Bob and Maureen McDonnell often held hands as they made their way through the courthouse, where they were followed by family, supporters and the news media. Supporters include prominent Republican lawmakers, including Virginia House Speaker William J. Howell and House Majority Leader Kirk Cox.

Federal prosecutors allege the McDonnells accepted more than $165,000 worth of loans and gifts from Jonnie Williams, the former head of Star Scientific Inc. Prosecutors say that in return, the McDonnells improperly helped Williams promote his company's products.

The investigation crippled the chances of attaining higher office for McDonnell, once a rising star in the Republican Party who had even been considered a possible running mate for Mitt Romney in 2012. He has apologized for what he describes as bad judgment and has said he repaid about $120,000 in gifts and loans.

The indictment handed down Tuesday accuses the couple of accepting gifts such as shopping sprees for designer clothes and accessories, a Rolex watch, $15,000 in catering expenses for a daughter's wedding, golf outings and a lake-house vacation stay that included use of Williams' Ferrari. McDonnell also received $120,000 in loans for family real estate ventures, according to the indictment.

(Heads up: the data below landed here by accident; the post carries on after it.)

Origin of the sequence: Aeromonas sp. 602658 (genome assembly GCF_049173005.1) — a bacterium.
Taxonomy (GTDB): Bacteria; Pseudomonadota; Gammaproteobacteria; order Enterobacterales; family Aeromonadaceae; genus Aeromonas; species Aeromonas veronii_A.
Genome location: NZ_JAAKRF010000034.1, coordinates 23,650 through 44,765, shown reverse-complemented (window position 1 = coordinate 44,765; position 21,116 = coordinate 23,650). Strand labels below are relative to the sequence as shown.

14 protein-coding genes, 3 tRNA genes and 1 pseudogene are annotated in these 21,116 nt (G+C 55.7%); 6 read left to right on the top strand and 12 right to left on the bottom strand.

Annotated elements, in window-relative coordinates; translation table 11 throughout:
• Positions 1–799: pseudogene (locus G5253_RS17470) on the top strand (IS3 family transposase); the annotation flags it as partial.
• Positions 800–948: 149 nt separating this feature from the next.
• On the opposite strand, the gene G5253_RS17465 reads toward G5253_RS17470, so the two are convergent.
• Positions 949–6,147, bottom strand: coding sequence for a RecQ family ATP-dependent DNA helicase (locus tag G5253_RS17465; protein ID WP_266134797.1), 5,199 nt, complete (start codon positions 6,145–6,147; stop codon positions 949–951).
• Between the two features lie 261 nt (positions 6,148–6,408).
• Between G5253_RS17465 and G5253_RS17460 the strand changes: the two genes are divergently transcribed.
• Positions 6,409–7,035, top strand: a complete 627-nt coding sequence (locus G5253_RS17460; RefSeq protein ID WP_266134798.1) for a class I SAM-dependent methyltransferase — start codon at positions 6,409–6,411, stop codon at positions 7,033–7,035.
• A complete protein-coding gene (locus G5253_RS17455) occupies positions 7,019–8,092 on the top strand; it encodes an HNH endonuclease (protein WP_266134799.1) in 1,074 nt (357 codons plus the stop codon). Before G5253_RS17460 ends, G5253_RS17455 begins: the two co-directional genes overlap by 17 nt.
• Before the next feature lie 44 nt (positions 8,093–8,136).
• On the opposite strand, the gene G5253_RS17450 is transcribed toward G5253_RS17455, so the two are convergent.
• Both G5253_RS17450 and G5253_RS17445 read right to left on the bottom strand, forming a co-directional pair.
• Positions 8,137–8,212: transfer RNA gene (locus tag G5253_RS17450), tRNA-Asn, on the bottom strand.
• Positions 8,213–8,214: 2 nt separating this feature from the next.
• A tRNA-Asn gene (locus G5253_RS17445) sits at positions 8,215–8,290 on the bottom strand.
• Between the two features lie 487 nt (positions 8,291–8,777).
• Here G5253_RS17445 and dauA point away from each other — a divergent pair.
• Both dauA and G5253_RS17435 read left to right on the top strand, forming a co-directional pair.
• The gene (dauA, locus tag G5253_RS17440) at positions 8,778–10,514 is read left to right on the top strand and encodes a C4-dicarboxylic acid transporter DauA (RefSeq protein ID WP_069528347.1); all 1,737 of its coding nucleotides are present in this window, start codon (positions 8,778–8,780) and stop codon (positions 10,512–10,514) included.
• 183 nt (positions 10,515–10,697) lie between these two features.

Much of the government's case is centered on Maureen McDonnell, who prosecutors allege repeatedly requested and received luxury items from Williams.

At the arraignment, Maureen McDonnell said she was currently taking prescription medication for "concentration and anxiety."

Prosecutors said the couple in turn promoted Star Scientific's products and gave special treatment to Williams, including arranging for him to meet a state health official. The couple also opened up the Executive Mansion for a launch party for one of the company's signature products, prosecutors said.

The McDonnells and their lawyers say the couple did nothing for Star Scientific that they wouldn't do for any other Virginia company. The former governor's lawyers say in court papers that the gifts weren't bribes because McDonnell never gave Williams anything that wasn't a routine courtesy doled out by every politician, from the president on down.